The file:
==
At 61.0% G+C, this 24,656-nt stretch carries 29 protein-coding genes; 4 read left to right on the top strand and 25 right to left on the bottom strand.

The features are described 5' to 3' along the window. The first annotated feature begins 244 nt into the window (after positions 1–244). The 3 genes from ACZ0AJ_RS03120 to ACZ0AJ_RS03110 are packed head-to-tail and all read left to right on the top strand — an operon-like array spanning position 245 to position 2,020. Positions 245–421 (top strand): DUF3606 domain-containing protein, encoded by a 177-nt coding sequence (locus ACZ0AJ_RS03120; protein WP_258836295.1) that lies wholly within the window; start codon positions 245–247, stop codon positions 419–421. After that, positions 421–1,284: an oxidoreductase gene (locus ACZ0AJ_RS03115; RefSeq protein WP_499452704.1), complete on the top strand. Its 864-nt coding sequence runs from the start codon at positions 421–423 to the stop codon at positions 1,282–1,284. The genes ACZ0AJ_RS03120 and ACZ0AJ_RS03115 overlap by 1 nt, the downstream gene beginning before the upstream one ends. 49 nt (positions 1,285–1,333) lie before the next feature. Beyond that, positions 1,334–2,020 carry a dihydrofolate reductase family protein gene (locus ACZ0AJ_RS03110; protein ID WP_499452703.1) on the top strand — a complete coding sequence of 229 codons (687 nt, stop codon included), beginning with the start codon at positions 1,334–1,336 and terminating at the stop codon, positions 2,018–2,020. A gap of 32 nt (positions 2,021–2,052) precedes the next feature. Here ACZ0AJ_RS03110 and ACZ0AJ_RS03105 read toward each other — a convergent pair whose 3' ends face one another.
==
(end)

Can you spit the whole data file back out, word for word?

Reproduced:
At 61.0% G+C, this 24,656-nt stretch carries 29 protein-coding genes; 4 read left to right on the top strand and 25 right to left on the bottom strand.

The features are described 5' to 3' along the window. The first annotated feature begins 244 nt into the window (after positions 1–244). The 3 genes from ACZ0AJ_RS03120 to ACZ0AJ_RS03110 are packed head-to-tail and all read left to right on the top strand — an operon-like array spanning position 245 to position 2,020. Positions 245–421 (top strand): DUF3606 domain-containing protein, encoded by a 177-nt coding sequence (locus ACZ0AJ_RS03120; protein WP_258836295.1) that lies wholly within the window; start codon positions 245–247, stop codon positions 419–421. After that, positions 421–1,284: an oxidoreductase gene (locus ACZ0AJ_RS03115; RefSeq protein WP_499452704.1), complete on the top strand. Its 864-nt coding sequence runs from the start codon at positions 421–423 to the stop codon at positions 1,282–1,284. The genes ACZ0AJ_RS03120 and ACZ0AJ_RS03115 overlap by 1 nt, the downstream gene beginning before the upstream one ends. 49 nt (positions 1,285–1,333) lie before the next feature. Beyond that, positions 1,334–2,020 carry a dihydrofolate reductase family protein gene (locus ACZ0AJ_RS03110; protein ID WP_499452703.1) on the top strand — a complete coding sequence of 229 codons (687 nt, stop codon included), beginning with the start codon at positions 1,334–1,336 and terminating at the stop codon, positions 2,018–2,020. A gap of 32 nt (positions 2,021–2,052) precedes the next feature. Here ACZ0AJ_RS03110 and ACZ0AJ_RS03105 read toward each other — a convergent pair whose 3' ends face one another.